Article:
Scotti’s team suspended titanium dioxide in water and froze it in zero gravity. By changing the mix of water and suspension on the fly, they produced multiple samples. The goal was to compare materials made with standard manufacturing techniques against those made in the absence of gravity to see if that made a difference. It did.

“Just learning that it’s better in microgravity doesn’t help us, because it’s not like we can make these materials in microgravity all the time,” says Scotti. “We’re doing this to the process on Earth to get better results by understanding the role of gravity.”

The data gathered from multiple parabolic flights dramatically improved the technology readiness level (TRL) of the freeze casting experiments. TRL is NASA’s measurement system to assess the maturity level of a particular technology. Each proposed project is evaluated and assigned a rating.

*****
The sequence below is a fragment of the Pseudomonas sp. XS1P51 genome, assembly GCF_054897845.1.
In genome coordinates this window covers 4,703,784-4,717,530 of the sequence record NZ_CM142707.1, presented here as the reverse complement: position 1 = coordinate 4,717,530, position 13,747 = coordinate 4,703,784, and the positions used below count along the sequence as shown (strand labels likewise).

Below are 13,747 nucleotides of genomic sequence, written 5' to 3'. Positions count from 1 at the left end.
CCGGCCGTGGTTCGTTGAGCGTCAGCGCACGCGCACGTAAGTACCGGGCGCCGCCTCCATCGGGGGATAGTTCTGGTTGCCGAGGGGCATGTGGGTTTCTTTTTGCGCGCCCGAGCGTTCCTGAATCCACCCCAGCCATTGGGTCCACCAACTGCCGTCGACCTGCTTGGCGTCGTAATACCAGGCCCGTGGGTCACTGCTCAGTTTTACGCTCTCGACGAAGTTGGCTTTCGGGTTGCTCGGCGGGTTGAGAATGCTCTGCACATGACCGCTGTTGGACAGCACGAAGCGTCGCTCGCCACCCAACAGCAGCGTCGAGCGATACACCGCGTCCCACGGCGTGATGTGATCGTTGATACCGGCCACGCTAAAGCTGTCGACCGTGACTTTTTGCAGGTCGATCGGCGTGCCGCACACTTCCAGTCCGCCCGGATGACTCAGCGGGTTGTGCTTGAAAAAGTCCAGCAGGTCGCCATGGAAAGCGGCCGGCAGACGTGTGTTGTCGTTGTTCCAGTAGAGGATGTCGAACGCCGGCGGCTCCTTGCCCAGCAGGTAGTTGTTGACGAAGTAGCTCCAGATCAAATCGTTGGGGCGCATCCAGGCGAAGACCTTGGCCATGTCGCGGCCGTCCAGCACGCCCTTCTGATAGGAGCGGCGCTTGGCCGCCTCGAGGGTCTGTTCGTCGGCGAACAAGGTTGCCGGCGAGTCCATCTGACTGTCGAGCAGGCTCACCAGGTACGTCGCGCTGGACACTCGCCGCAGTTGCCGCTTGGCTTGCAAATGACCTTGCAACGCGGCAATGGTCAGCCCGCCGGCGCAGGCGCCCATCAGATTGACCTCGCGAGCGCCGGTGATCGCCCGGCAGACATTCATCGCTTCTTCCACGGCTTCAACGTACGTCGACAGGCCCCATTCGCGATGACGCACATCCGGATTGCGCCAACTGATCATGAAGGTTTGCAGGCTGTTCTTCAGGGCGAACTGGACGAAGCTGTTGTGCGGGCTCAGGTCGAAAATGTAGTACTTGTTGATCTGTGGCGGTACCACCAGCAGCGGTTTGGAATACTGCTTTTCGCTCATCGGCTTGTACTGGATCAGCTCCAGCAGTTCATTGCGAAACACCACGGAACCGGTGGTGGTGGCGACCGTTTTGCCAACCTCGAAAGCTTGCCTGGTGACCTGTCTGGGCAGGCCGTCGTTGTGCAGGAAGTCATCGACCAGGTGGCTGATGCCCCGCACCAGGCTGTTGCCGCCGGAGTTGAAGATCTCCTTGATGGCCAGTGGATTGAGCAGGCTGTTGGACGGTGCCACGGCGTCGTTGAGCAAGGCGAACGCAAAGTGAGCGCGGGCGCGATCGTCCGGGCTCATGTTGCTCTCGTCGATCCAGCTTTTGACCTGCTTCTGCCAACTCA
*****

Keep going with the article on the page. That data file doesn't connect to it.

An experiment’s technology readiness level (TRL) determines suitability for various types of flight environments, including suborbital flights through NASA’s Flight Opportunities program. (Credit: NASA)

Scotti credits the Flight Opportunities program with making it possible for her team to meet the microgravity justification requirements to qualify for further testing in space using small satellites known as CubeSats.